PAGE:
The point here is that most of us have little or no control over our economic destiny. Whether or not we can find a job, what kind of job we find, the amount of money we earn for the tasks we perform — all of this is determined by general economic conditions and plain dumb luck, both of which are beyond the province of any individual to influence. Sure, there are things that one can do to improve one’s chances of getting a decent job and earning a comfortable living (i.e., get an education, move to an area where there are more jobs, etc.) but none of them offers a guarantee of success. In lean times of sluggish growth, such as those we have experienced during most of the past decade, lawyers and unskilled ditch-diggers alike are forced to beg for scraps and live in homeless shelters.
Given this harsh reality, the conservative claim that personal economic well-being is a matter of “pure will” appears ludicrous to say the least. But how did such a patently absurd doctrine become so widely accepted in the first place?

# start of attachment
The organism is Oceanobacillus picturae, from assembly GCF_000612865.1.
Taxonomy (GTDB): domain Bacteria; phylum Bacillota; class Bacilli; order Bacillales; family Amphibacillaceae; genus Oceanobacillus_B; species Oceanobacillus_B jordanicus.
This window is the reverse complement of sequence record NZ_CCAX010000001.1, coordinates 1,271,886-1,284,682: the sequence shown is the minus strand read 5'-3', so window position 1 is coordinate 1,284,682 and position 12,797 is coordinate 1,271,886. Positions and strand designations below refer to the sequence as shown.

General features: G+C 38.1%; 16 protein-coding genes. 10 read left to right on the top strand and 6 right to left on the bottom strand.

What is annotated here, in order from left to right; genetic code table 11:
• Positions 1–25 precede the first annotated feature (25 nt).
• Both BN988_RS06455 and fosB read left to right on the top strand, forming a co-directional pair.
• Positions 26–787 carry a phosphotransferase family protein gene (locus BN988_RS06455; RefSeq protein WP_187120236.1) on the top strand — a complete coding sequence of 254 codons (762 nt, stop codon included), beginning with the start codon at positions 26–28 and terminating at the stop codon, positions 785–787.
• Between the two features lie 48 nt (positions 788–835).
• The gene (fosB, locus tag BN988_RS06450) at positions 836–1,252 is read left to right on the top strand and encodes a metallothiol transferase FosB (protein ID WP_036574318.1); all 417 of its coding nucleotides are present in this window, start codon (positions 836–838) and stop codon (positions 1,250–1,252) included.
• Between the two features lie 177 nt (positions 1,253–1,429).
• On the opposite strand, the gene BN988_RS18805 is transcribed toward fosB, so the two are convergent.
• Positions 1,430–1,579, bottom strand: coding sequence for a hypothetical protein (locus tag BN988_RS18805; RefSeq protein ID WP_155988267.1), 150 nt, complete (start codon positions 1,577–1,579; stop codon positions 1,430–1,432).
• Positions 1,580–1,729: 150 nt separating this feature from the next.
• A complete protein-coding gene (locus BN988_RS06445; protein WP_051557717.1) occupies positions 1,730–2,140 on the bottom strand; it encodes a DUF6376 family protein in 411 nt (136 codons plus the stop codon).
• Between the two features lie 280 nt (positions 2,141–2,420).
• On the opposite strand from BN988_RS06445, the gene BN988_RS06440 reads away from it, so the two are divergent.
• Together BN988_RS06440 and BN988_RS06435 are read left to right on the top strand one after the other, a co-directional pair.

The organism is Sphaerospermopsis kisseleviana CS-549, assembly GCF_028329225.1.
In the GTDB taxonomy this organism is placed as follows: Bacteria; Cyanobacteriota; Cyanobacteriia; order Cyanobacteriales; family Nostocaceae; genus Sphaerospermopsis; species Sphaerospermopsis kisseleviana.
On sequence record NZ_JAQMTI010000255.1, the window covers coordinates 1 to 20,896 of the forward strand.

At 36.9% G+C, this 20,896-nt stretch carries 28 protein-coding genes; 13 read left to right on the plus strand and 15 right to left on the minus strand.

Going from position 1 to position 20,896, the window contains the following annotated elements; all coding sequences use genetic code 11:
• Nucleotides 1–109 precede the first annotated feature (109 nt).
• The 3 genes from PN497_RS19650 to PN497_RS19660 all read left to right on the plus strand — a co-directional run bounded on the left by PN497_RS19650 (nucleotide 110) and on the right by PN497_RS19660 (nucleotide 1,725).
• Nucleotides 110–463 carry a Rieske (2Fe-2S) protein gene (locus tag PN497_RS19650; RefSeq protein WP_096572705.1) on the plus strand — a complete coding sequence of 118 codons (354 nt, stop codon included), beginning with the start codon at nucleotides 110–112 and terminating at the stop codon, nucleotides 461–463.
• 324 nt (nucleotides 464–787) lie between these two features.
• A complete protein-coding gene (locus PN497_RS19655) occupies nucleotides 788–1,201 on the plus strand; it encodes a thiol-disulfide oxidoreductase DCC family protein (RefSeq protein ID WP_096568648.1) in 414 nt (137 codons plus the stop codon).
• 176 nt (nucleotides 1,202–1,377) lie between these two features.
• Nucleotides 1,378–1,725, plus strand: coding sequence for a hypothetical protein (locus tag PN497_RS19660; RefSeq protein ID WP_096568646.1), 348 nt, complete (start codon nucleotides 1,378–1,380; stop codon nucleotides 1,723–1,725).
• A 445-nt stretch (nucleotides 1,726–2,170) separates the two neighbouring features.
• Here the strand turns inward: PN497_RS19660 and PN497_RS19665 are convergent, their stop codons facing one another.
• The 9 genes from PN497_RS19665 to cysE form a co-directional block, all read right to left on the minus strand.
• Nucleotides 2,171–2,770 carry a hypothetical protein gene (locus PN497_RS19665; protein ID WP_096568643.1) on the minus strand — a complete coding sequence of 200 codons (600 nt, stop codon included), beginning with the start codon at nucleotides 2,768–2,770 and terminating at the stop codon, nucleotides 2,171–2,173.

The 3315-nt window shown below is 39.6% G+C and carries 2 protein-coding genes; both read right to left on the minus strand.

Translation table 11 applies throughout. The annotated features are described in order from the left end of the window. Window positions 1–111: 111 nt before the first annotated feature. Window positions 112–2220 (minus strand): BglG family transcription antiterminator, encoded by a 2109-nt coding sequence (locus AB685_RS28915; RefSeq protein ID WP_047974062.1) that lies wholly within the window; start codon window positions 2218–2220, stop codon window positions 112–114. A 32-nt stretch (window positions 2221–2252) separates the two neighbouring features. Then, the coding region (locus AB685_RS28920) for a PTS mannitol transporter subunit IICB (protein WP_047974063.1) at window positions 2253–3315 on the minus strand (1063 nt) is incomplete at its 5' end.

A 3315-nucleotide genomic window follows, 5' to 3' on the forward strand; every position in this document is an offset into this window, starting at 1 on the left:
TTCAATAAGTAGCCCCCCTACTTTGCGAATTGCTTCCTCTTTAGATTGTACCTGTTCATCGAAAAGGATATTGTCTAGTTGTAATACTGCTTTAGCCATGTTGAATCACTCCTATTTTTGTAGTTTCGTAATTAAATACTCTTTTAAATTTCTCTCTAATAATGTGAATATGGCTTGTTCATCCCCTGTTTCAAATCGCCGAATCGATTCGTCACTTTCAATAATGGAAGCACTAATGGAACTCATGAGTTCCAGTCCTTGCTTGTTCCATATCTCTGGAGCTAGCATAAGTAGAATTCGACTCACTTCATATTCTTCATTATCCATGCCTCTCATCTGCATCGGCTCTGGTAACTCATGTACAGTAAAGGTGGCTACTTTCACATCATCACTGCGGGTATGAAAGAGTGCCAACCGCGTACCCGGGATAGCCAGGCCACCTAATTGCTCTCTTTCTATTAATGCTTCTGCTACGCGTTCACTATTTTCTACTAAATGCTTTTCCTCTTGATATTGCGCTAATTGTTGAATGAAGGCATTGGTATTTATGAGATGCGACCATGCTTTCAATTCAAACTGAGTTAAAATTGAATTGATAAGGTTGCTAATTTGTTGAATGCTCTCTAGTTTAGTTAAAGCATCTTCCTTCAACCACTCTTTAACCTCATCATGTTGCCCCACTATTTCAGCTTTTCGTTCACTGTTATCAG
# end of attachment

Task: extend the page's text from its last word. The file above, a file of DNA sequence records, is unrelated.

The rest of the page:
I believe this view owes its currency to the fact that it flatters the prejudices of the affluent (not coincidentally, the very people who own the press as well as the majority of our politicians). If, as the conservative theory holds, destitution is the result of flawed values and bad work habits, then it stands to reason that wealth is the natural fruit of honest toil and moral rectitude. The conservative explanation for poverty thus confirms an age-old delusion of the rich: it tells them that they deserve their immense fortunes, and that there is absolutely no relation between the luxury in which they live and the misery of the downtrodden.
Popularity with the well-heeled does not, of course, make the conservative ideas about pauperism true. Sadly, however, it does make these ideas politically viable. Welfare reforms shaped by such ignorance can only harm the very people the reformers claim they want to help.

Steve Macek’s column appears in the Daily every other Monday.